Faux News commentator Britt Hume has a solution for all of Tiger Woods problems.
Convert to Christianity and all will be forgiven. Sounding like he was channeling Oral Roberts,
Hume offered this advice in an attempt to resurrect Tiger's career, a simple fix to put him back
into the good graces of his fans and sponsors.
On Hume's advice, all Mr. Woods needs to do is become a Christian and thereby
experience forgiveness and redemption. Hume claims only Christianity provides the
opportunity to be forgiven and redeemed. He believes Tiger is a Buddhist, or at least his
mother is; therefore, even if he says he's sorry, rebuilds his marriage, and wins the Masters,
he's still out of luck.
Buddhism, according to Hume, offers no provision for forgiveness or redemption.
If Tiger says he's sorry, and does so at the mega-church of his choice; Americans will watch
him on TV, buy Gillette razors by the boxcar, and wear Tag Hauer watches to church on
Sunday. Christianity for Hume is a sacerdotal washing machine designed to wash and rinse
Tiger's soul. Is this what Christian conversion has come to mean in America?
It helps that Tiger is portrayed as a Buddhist. Most Americans don't know any
Buddhists and have no idea what Buddhists believe. They might think of meditation and
corpulent statues, but not much more. Americans are mostly illiterate when it comes to
Christianity and the other great world religions. For example, imagine for a moment
Mr. Hume saying Tiger should abandon being Jewish and convert to Christianity in order
to experience forgiveness and redemption. His career would not be long for this world.
The reality of politics and religion has a long reach and Buddhists are a safe target for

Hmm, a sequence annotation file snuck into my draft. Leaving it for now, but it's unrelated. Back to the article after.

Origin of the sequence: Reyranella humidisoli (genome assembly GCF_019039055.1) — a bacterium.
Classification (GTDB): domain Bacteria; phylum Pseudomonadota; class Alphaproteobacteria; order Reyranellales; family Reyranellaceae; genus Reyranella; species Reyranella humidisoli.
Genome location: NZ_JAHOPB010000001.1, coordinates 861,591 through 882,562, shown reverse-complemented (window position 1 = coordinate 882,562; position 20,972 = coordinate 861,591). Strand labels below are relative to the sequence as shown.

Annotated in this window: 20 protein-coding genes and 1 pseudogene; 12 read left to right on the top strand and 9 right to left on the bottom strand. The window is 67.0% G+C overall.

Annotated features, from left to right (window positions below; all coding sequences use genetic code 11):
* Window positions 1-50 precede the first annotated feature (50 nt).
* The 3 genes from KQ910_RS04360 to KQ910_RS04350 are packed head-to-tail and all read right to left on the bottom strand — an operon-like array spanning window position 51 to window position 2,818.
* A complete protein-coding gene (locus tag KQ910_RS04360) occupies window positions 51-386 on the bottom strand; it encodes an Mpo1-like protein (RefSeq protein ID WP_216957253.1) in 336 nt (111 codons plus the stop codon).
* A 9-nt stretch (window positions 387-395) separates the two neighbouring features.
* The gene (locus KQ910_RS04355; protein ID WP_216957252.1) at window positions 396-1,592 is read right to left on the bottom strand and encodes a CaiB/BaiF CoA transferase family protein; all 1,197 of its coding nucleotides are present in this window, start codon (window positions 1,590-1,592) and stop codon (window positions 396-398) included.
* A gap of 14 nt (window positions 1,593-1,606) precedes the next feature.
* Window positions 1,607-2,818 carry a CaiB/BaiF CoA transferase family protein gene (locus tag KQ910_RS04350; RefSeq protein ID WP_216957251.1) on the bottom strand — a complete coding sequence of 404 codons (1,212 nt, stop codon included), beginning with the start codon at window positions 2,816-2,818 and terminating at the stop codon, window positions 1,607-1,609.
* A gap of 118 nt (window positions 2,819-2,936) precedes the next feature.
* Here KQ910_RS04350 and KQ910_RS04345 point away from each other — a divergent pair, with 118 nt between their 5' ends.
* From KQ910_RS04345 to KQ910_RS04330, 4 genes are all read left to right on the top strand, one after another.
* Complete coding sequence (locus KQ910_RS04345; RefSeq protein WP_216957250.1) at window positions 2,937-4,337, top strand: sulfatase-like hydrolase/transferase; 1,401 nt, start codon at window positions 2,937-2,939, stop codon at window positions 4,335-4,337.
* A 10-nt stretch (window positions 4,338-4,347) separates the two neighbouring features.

evangelization it seems.
What about this idea that Christians are the only ones to experience God's forgiveness
and redemption? On this, we have Jesus's very own words and they clearly state that to
live like Him, or to "follow" him, one had to love their enemies, turn the other cheek, and
forgive an infinite number of times. According to Matthew's gospel, in order to be admitted
to the presence of God you have to feed the hungry, clothe the naked, heal the sick, and
visit prisoners. Whatever you do for the least of your brothers and sisters you do for Jesus
himself. He told the rich young man to sell everything he had. He said the meek and
peacemakers would be blessed and inherit the earth. He advised people not to judge others
or pray or fast in public and to be motivated by love of God and neighbor. To be like Jesus
is to live every moment of your life in relationship to God and your fellow man. And as we
all know, relationships depend on how we live our lives. Relationship is key.
As for redemption, we are told Jesus's death and resurrection redeemed "the world".
Whatever redemption or salvation is, it was a one-time event. We have been redeemed;
that's the "good news" of the gospels and it is done. But, the idea of redemption presented
problems for the early Christian Church bureaucracy. If we are all redeemed by Jesus's
sacrifice, why do we need a "church"? If we are all saved, why do we need to be governed
by rules and why do we need an intermediary to help us achieve this goal? No church, no
priests, and no pastors; what kind of world are we talking about here?
This so troubled St. Augustine, that he came up with the concept of original sin. Yes,
Jesus's death and resurrection redeemed the world, but...not quite. It seems some felt
Jesus wasn't as powerful as we thought. His death and resurrection weren't strong enough
to wipe out the stain of the original sin of Adam and Eve. They felt the only way you could
erase that sin was through baptism.
Since St. Augustine, others took it upon themselves to isolate other scriptural verses
claiming one has to be born again or to "accept" Jesus in order to earn forgiveness and
redemption. This is in spite of St. John's gospel, Chapter 9, where Jesus assured the blind
man at the Pool of Siloam that we cannot inherit sin!
One of the earliest heresies in the years after Jesus was caused by the teaching of